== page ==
For its first model under the new ownership Gas Gas has been cautious. The 2017 two-stroke enduro bikes are very similar to the 2015s.
Gas Gas will produce a bevy of two-strokes, with 200 and 250cc enduros to accompany the 300 we tested. The demise of the KTM 200 EXC could come in handy for Gas Gas which may end up being the sole manufacturer in that class.
Gas Gas continues to produce one of the best engines in the 300cc class. To compliment an already impressive powerplant, Gas Gas has rethought the map switch, tweaking the ignition settings, and has come up with a much more noticeable difference between Hard or Soft. Traction is also assisted by a quality set of Metzeler Six Days hoops that come standard on the EC 300.
The 48mm closed-cartridge Marzocchi fork has the potential to be usable for both trailriding and racing but it lacks the valving to make it exceptional. An open-cartridge setup would be better for trialriding as it offers a softer ride that can feel more plush, but it will not hold up at race speed like a closed-cartridge.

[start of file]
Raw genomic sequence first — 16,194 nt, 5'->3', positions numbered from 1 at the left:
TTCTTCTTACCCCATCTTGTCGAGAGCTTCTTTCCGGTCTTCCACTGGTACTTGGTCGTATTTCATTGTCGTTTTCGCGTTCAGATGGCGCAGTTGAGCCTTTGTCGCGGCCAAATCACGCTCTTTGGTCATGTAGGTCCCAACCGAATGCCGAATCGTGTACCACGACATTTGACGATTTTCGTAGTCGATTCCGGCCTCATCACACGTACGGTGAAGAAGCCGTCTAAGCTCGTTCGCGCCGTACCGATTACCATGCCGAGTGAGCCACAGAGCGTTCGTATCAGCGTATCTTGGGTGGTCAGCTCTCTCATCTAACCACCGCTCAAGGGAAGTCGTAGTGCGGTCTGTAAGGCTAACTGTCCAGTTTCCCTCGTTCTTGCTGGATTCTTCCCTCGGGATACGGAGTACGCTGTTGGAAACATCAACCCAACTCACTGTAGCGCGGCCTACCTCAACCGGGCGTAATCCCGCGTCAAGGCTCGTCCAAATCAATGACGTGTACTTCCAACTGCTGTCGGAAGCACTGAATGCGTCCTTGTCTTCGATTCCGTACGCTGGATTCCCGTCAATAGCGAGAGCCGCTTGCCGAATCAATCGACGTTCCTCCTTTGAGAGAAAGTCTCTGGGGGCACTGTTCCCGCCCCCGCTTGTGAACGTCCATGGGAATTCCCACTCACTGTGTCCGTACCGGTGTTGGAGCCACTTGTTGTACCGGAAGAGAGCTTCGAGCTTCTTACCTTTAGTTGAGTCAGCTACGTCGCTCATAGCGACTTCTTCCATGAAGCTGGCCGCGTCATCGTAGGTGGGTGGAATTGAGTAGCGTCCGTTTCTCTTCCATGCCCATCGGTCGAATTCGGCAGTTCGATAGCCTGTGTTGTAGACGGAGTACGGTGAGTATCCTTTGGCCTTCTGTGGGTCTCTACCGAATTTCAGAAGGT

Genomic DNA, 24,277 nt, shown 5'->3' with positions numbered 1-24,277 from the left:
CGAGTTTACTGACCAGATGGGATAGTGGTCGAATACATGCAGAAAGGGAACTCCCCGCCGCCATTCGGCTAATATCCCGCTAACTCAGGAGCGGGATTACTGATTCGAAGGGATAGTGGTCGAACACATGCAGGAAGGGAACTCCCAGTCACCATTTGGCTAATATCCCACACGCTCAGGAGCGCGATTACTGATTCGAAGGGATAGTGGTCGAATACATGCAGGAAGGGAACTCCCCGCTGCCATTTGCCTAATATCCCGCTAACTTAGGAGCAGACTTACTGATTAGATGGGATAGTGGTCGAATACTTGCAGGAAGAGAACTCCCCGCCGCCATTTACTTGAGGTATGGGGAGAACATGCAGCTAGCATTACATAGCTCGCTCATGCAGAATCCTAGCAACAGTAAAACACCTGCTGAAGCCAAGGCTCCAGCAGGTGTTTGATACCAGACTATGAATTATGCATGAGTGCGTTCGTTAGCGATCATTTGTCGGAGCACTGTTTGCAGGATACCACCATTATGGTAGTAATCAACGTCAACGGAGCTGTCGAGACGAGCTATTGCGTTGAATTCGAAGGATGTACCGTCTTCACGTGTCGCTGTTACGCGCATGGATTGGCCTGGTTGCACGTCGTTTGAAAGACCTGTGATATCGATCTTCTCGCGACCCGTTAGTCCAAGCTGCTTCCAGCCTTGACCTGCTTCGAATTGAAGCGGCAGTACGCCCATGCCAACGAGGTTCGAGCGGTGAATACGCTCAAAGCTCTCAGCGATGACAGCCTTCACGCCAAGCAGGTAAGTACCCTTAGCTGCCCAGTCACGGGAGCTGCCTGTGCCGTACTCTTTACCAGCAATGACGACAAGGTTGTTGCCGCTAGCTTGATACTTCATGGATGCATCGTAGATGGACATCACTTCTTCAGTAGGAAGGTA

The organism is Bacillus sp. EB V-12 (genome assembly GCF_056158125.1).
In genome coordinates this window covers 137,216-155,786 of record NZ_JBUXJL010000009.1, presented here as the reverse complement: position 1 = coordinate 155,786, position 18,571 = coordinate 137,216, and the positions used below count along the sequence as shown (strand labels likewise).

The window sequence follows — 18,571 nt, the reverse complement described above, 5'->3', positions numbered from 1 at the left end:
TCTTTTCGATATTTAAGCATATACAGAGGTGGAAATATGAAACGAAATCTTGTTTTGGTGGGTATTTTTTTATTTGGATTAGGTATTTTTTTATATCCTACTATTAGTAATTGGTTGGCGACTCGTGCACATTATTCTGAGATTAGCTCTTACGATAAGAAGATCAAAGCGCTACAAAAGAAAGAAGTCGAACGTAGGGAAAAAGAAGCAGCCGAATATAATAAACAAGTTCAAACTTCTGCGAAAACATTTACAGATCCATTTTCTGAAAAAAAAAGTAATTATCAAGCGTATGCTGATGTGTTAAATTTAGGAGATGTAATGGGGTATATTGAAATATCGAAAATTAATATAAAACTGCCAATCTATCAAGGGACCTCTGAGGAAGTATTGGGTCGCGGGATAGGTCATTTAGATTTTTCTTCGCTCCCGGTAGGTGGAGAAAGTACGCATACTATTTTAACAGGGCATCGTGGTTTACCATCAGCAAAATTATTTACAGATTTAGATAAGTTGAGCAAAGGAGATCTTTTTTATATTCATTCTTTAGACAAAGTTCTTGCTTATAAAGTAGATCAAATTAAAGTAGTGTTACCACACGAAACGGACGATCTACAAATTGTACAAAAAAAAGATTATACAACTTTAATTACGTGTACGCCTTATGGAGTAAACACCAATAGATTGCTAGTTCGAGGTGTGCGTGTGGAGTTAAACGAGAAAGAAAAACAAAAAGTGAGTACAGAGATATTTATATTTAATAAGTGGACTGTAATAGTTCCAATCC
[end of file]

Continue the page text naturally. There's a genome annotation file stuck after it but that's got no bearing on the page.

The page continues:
As for the shock, Gas Gas continues to persevere with the Reiger. Over the small choppy bumps it was great and returned the wheel to the ground quickly ensuring excellent traction, but when at full throttle on fast open sections, it bucked hard if it smashed into a square edge bump.
The adjustability of the suspension was as you’d expect most quality European gear to be with spring preload, rebound and compression at your fingertips all round, with high and low speed adjustability also on the shock.
As for the rest of the bike, the ergonomics are very comfortable. The bend of the ‘bar feels neutral and familiar, while the dash and instrument cluster were born this century (the same can’t be said for some other brands). The electric leg kicked over every time and we never had to touch the kick starter, while the hydraulic clutch was effortless and the Nissin brake calipers married with Galfer 260/220mm discs performed flawlessly with minimal effort.
The Gas Gas EC300 makes for an excellent trail or race bike, but it will require a suspension tune. That being said, it comes with all the bells and whistles from the crate, like an FMF pipe, handguards and a graphics kit so the money you’d save on those bits and pieces can be spent dialling in the legs, something that helps most bikes.
Read the full ride report in issue #443 of ADB Magazine